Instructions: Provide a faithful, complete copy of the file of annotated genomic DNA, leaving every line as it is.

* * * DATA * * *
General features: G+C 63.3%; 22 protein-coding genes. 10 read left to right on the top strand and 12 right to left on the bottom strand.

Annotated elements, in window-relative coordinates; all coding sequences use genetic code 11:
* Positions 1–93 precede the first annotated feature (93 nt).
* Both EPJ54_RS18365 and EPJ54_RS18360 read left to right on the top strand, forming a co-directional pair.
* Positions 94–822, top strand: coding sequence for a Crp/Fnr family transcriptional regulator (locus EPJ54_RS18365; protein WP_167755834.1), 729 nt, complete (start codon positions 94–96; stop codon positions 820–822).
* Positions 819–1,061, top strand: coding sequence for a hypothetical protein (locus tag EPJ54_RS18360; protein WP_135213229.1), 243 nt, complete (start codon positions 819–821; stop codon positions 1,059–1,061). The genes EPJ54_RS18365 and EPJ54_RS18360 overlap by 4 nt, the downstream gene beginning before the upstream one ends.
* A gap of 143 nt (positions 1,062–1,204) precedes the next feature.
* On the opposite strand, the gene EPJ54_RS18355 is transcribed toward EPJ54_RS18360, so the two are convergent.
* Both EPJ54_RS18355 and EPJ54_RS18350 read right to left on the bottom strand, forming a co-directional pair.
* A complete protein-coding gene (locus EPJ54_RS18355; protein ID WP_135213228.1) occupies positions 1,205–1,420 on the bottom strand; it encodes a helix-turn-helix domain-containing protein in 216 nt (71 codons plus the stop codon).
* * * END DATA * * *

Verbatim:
General features: G+C 63.3%; 22 protein-coding genes. 10 read left to right on the top strand and 12 right to left on the bottom strand.

Annotated elements, in window-relative coordinates; all coding sequences use genetic code 11:
* Positions 1–93 precede the first annotated feature (93 nt).
* Both EPJ54_RS18365 and EPJ54_RS18360 read left to right on the top strand, forming a co-directional pair.
* Positions 94–822, top strand: coding sequence for a Crp/Fnr family transcriptional regulator (locus EPJ54_RS18365; protein WP_167755834.1), 729 nt, complete (start codon positions 94–96; stop codon positions 820–822).
* Positions 819–1,061, top strand: coding sequence for a hypothetical protein (locus tag EPJ54_RS18360; protein WP_135213229.1), 243 nt, complete (start codon positions 819–821; stop codon positions 1,059–1,061). The genes EPJ54_RS18365 and EPJ54_RS18360 overlap by 4 nt, the downstream gene beginning before the upstream one ends.
* A gap of 143 nt (positions 1,062–1,204) precedes the next feature.
* On the opposite strand, the gene EPJ54_RS18355 is transcribed toward EPJ54_RS18360, so the two are convergent.
* Both EPJ54_RS18355 and EPJ54_RS18350 read right to left on the bottom strand, forming a co-directional pair.
* A complete protein-coding gene (locus EPJ54_RS18355; protein ID WP_135213228.1) occupies positions 1,205–1,420 on the bottom strand; it encodes a helix-turn-helix domain-containing protein in 216 nt (71 codons plus the stop codon).